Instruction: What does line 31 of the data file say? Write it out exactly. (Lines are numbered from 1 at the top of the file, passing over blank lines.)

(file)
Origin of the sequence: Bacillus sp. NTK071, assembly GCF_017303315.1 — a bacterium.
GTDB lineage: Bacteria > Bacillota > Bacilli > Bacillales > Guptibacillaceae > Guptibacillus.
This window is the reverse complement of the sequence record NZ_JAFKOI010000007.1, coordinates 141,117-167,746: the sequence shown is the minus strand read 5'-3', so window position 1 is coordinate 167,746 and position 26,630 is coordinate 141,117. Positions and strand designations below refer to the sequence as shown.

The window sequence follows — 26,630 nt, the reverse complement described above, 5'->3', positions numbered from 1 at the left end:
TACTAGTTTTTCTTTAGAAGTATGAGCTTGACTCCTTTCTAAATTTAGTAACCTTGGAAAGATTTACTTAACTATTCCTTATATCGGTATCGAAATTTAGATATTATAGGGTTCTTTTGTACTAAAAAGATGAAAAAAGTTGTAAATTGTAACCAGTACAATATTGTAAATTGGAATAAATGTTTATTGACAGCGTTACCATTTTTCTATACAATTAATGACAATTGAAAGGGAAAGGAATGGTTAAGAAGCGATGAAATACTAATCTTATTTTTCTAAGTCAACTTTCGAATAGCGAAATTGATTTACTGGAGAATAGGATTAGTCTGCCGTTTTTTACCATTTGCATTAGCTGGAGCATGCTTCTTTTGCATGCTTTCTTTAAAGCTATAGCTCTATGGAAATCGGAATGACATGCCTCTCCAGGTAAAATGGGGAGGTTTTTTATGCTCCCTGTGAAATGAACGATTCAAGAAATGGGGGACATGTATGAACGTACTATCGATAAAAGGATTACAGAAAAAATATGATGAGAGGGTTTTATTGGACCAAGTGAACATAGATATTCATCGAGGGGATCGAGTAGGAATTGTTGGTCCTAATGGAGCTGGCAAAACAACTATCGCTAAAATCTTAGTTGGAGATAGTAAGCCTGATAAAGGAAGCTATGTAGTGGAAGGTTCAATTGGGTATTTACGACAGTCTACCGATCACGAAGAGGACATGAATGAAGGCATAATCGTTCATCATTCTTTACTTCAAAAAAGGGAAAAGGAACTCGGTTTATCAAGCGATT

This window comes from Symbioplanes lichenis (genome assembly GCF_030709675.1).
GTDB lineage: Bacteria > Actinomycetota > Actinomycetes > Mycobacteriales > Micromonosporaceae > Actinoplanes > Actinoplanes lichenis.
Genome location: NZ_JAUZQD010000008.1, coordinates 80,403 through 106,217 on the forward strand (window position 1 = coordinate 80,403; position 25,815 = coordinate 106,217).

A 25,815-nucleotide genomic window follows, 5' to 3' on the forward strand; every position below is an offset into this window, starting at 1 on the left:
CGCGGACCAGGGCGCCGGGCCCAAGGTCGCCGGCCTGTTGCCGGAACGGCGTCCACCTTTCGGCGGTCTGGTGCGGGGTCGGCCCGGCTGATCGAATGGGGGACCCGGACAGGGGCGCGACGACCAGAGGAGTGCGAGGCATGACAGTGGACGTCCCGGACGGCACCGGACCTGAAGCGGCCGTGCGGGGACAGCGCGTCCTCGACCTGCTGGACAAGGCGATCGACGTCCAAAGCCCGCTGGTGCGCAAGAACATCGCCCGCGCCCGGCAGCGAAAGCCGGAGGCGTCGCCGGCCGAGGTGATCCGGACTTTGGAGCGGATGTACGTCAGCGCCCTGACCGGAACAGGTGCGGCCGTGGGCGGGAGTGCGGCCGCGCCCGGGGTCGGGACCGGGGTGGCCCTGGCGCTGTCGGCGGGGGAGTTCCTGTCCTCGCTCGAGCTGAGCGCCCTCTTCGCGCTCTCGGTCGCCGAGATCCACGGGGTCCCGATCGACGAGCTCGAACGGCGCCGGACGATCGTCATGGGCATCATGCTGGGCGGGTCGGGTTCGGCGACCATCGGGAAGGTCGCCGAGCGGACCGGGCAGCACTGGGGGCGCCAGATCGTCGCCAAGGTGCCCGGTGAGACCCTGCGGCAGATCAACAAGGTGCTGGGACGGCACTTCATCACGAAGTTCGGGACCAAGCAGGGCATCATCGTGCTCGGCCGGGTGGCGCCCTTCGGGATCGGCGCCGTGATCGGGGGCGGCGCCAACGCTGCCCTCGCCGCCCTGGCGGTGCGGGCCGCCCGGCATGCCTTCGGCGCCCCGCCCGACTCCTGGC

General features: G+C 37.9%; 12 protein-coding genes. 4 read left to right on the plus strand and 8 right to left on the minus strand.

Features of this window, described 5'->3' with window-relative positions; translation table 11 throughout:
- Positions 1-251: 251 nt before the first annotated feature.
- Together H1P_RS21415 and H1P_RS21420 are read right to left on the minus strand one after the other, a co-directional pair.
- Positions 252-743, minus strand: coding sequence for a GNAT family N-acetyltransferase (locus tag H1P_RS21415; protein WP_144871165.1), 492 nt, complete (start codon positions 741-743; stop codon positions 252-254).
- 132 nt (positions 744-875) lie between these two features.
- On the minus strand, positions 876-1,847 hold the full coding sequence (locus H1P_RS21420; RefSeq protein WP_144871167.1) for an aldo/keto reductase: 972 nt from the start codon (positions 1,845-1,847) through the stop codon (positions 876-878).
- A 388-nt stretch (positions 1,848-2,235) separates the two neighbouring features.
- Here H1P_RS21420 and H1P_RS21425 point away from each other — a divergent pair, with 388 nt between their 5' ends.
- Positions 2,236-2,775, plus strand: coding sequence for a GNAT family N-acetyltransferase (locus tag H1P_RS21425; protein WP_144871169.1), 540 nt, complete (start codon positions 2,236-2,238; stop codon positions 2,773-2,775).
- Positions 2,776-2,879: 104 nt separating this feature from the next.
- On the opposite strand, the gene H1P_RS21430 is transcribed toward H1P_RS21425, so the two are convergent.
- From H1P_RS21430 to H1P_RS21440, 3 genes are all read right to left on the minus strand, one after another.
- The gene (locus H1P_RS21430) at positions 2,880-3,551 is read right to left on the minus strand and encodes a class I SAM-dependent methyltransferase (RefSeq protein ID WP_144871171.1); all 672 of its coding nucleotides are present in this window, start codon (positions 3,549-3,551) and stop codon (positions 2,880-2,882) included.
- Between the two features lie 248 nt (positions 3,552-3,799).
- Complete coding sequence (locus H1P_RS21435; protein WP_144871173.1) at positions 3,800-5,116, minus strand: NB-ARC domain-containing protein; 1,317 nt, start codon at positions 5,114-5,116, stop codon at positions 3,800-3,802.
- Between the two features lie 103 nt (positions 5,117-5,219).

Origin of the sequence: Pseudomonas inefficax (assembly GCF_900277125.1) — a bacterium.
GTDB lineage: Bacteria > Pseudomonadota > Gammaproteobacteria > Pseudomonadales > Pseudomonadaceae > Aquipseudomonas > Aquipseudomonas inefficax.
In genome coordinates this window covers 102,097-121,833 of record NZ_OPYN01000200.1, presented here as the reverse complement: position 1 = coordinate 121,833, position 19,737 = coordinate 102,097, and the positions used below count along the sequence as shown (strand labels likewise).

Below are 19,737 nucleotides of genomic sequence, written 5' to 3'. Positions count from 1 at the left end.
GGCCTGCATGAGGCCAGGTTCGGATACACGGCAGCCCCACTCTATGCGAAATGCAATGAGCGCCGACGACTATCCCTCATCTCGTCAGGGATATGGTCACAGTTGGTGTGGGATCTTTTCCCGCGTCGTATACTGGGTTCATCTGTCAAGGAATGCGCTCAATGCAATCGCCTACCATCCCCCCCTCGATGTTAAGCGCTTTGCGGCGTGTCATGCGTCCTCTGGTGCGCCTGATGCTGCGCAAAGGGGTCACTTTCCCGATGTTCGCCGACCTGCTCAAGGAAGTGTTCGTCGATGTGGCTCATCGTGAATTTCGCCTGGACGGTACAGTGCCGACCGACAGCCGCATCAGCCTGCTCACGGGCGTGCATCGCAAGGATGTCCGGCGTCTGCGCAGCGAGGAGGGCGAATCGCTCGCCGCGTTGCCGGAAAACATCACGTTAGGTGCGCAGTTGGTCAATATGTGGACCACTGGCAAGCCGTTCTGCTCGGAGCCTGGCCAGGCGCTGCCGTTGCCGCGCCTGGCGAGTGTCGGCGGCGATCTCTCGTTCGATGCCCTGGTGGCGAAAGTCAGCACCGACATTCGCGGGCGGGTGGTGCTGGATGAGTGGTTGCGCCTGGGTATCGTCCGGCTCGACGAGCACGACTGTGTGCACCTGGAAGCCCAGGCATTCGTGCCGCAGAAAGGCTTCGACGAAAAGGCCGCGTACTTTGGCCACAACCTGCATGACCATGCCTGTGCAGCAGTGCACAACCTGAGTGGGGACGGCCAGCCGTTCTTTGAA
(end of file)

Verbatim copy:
Below are 19,737 nucleotides of genomic sequence, written 5' to 3'. Positions count from 1 at the left end.